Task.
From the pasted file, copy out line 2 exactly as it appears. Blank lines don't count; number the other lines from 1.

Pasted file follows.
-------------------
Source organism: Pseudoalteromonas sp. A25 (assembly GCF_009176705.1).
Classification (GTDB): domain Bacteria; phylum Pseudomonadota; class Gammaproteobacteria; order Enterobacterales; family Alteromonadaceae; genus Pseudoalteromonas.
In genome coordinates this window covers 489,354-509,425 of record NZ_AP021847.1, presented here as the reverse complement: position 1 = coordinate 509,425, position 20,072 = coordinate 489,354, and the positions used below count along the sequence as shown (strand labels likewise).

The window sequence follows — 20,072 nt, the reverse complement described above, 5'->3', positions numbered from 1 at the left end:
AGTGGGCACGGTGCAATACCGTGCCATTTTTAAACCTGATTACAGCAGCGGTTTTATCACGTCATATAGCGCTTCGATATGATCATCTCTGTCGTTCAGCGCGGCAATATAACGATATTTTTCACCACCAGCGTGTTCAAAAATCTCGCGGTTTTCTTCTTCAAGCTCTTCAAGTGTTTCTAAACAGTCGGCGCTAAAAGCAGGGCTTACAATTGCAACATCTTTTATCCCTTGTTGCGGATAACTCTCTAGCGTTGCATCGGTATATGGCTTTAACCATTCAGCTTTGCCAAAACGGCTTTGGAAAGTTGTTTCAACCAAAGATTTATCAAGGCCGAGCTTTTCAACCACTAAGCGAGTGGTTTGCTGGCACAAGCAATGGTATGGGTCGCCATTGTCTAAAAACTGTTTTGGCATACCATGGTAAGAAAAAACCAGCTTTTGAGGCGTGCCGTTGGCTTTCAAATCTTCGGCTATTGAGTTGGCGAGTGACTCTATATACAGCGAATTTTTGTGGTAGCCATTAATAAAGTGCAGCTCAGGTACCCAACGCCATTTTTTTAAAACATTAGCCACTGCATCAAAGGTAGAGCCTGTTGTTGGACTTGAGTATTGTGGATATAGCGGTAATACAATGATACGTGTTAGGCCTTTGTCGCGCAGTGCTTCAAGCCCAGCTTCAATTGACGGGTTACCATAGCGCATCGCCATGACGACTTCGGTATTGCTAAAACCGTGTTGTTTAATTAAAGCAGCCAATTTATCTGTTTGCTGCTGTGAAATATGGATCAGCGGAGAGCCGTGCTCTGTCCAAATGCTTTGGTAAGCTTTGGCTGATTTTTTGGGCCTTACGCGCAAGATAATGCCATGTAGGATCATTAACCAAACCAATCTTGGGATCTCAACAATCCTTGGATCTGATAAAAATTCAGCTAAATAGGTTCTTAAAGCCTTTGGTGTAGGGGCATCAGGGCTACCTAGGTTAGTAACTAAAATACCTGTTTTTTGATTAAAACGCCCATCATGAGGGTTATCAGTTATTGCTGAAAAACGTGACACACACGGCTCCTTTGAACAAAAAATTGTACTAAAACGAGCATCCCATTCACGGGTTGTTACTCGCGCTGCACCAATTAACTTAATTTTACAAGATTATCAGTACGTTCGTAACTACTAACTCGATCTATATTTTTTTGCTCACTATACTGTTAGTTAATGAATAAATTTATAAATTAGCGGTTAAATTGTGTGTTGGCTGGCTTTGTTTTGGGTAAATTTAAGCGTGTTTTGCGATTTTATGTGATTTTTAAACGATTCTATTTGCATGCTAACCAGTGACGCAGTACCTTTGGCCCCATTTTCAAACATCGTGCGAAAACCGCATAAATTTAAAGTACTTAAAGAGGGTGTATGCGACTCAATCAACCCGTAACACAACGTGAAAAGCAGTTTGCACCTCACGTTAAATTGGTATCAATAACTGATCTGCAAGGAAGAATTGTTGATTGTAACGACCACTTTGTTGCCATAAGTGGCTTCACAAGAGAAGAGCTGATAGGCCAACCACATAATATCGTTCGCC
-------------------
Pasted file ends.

Classification (GTDB): domain Bacteria; phylum Pseudomonadota; class Gammaproteobacteria; order Enterobacterales; family Alteromonadaceae; genus Pseudoalteromonas.